Mojo Vision CEO Wears Micro-LED Display Contact Lens

Mojo Vision CEO Wears Micro-LED Display Contact Lens

One day, the idea of a "contact lens display" may prove to be the best way to use augmented reality (AR), but it's a very challenging endeavour. One business attempting to make that happen is MojoVision, whose CEO displayed a prototype Mojo lens over his eye.

A contact lens with all the necessary circuitry to drive the 0.5mm display's 1.8 micron micro-pixels is called the Mojo Lens. Its effective visual resolution is now constrained by the screen's modest size, but that could change in the future.

Even in broad daylight and while your eyes are closed, you can see what's on the screen.

Data, including image data, is exchanged back and forth via 5 GHz radio communication between the lens and the computer. Although Mojo Vision claims that communications have reduced latency, their responsiveness is still unknown.

An accelerometer tracks eye movements in order to steady the image in the user's field of view. When updating the generated image, the computer can account for eye movements thanks to this motion data.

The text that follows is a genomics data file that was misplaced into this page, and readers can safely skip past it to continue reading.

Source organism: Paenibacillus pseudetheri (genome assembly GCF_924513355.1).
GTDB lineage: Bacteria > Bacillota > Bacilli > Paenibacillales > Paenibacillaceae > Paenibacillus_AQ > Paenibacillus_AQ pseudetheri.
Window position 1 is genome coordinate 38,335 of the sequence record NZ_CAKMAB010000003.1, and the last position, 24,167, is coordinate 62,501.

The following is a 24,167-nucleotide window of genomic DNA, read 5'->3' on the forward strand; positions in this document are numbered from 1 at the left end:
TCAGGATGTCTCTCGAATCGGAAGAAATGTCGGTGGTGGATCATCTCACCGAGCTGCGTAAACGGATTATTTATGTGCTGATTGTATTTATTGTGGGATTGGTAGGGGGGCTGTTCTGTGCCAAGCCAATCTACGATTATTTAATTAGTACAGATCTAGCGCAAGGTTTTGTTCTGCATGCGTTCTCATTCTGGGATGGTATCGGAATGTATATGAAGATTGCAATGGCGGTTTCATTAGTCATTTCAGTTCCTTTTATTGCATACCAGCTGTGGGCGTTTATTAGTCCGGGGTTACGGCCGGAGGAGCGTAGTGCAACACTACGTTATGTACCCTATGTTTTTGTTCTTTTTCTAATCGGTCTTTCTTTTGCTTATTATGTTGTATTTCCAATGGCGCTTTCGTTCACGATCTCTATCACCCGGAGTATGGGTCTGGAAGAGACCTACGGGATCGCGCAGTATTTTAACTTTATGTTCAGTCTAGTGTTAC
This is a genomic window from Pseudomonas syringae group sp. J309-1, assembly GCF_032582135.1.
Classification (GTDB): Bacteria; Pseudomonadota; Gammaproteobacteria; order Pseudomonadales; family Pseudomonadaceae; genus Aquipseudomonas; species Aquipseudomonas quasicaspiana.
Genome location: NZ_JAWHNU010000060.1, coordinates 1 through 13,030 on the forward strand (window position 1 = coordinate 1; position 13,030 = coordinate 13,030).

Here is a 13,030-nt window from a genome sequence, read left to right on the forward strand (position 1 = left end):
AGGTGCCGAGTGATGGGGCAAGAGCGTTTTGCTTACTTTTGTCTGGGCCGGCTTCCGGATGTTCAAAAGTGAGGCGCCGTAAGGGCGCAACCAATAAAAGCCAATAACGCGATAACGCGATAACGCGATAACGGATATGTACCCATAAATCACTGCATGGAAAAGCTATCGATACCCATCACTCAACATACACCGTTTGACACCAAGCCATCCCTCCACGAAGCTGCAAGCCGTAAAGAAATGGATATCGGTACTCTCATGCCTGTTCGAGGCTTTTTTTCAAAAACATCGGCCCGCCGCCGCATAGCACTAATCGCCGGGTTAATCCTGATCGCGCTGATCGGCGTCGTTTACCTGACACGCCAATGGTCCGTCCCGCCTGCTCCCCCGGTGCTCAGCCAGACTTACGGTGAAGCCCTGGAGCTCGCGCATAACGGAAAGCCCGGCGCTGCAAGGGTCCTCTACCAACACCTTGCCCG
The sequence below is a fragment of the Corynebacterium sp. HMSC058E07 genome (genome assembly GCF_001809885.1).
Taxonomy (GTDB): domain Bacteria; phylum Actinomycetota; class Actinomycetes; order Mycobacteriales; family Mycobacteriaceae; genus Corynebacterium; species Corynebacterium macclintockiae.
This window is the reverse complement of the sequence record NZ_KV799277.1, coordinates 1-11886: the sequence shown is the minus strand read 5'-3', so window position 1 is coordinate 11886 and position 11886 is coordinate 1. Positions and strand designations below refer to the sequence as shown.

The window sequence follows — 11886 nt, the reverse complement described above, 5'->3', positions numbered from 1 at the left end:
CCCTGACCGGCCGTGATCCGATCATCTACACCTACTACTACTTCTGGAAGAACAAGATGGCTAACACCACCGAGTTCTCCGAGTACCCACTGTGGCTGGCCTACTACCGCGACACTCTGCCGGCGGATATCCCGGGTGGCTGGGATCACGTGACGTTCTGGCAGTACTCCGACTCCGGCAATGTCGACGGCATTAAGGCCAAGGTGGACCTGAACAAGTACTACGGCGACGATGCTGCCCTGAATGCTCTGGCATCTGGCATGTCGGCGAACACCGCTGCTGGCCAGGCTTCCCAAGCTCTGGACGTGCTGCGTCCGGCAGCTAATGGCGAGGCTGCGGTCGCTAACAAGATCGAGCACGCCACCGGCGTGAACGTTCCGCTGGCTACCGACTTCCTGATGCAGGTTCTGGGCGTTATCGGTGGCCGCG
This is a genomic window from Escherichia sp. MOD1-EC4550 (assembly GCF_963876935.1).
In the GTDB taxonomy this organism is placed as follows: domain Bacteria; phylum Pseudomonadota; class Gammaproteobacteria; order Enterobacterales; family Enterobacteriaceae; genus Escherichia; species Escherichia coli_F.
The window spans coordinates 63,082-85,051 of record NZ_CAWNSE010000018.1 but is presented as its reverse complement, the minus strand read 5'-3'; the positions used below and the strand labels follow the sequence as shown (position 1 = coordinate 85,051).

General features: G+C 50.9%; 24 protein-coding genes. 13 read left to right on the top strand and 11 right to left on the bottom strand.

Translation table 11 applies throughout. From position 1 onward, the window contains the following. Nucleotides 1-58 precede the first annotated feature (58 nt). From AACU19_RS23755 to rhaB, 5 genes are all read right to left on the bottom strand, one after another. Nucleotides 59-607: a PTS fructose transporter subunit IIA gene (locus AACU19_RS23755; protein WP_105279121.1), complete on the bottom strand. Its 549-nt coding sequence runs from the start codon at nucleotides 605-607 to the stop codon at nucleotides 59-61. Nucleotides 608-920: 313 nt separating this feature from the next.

When using Mojo Vision, orders can be issued by staring at anything and staying on target for a brief period of time. The XR (eXtended Reality) headset's UI is similar to that of many AR apps.

This is a crucial step in creating a contact lens that is entirely wireless. According to the manufacturer, a "medical-grade micro-battery" powers the Mojo Lens.

Although this is a technical accomplishment on the level of science fiction, one must worry about the image quality, the field of view's size, and the conditions.

A high-resolution display would be good because it would be beneficial for many different XR applications.

However, a lot of people prefer not to have anything to watch, particularly when it comes to electronics and drums. Even if it worked perfectly right now, I think it would take years and a killer app before it became widely used.